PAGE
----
Morphological diversity among local and introduced maize (Zea mays L.) varieties in Haiti for yield improvement


Maize, the cereal with the largest production in the world, is a staple crop in many developing countries including
Haiti. Even if Haiti is the second maize consumer in the Caribbean region, its national yield is low and alleged of
aflatoxin contamination. In order to increase grain yield, three introduced and two local maize varieties (these
used as comparative control) were evaluated. Three field trials were carried out at Torbeck and Morne Briller (Port-
Salut) during different growing seasons. Experiments were designed in a three-replicate randomized block. Each
experimental plot was 3.50 m per 10.5 m with a gross area of 36.75 m2 and 40 000 plants/ha densities. The trials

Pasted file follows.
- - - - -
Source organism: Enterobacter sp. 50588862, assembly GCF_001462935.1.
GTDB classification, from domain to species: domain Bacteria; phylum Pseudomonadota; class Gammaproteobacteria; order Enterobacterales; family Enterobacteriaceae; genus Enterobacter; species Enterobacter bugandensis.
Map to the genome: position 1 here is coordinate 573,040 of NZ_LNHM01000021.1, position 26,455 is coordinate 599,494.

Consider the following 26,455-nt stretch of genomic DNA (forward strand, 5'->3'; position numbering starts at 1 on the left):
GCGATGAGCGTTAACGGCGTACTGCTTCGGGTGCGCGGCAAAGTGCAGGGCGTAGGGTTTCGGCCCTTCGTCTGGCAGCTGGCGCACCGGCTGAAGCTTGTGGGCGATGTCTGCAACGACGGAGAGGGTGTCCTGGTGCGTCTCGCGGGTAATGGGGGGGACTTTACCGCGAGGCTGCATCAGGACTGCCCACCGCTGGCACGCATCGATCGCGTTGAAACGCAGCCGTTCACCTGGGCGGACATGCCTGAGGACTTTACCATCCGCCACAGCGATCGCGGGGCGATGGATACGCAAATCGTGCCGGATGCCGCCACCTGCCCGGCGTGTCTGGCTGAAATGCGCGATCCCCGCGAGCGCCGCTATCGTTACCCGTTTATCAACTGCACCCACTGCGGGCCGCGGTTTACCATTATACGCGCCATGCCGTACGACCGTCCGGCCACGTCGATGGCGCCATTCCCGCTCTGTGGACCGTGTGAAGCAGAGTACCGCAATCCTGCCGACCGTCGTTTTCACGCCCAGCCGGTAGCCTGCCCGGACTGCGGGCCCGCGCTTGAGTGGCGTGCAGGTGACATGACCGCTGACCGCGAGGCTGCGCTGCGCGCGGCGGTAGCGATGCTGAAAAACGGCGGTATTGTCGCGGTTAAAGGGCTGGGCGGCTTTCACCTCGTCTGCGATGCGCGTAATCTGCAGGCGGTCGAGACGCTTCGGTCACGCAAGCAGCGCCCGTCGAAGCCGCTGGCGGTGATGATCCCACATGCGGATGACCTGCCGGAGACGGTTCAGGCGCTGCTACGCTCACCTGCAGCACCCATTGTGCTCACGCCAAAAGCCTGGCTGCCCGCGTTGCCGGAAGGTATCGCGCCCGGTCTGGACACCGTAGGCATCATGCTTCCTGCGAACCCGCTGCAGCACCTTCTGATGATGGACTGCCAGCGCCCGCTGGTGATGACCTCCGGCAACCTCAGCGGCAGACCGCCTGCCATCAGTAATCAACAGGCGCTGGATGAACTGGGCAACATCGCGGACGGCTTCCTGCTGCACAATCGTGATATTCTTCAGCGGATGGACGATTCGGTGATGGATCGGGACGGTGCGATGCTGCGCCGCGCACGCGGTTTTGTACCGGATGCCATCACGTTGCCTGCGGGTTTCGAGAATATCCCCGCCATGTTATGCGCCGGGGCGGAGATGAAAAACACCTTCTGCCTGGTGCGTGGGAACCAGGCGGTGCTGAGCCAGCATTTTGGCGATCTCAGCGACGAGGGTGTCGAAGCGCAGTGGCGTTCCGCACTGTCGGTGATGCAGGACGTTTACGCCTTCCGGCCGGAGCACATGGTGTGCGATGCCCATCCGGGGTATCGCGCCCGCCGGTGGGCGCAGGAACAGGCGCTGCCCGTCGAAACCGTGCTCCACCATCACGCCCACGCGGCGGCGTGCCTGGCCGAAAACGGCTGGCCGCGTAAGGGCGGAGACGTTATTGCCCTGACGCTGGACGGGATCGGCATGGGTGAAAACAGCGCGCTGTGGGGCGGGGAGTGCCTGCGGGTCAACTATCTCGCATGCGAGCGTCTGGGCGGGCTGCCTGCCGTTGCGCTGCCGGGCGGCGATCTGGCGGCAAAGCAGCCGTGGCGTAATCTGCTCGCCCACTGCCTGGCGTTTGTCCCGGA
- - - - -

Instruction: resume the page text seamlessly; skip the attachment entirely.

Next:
were carried out according to local agricultural practices. The results revealed that the introduced varieties had
a smaller yield than the local ones. Moreover, all varieties showed some aflatoxin content below the European
Union limit (5μg/Kg). Statistical analyses showed a strong and direct correlation between yield and ear weight
and an inverse correlation between yield and male and female flowering day after sowing. The broad phenotypic
diversity suggested a rich reserve of alleles to exploit in a breeding program focused to improve food security in


Maize, yield, developing countries, Haiti

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Maydica - A journal devoted to maize and allied species

ISSN: 2279-8013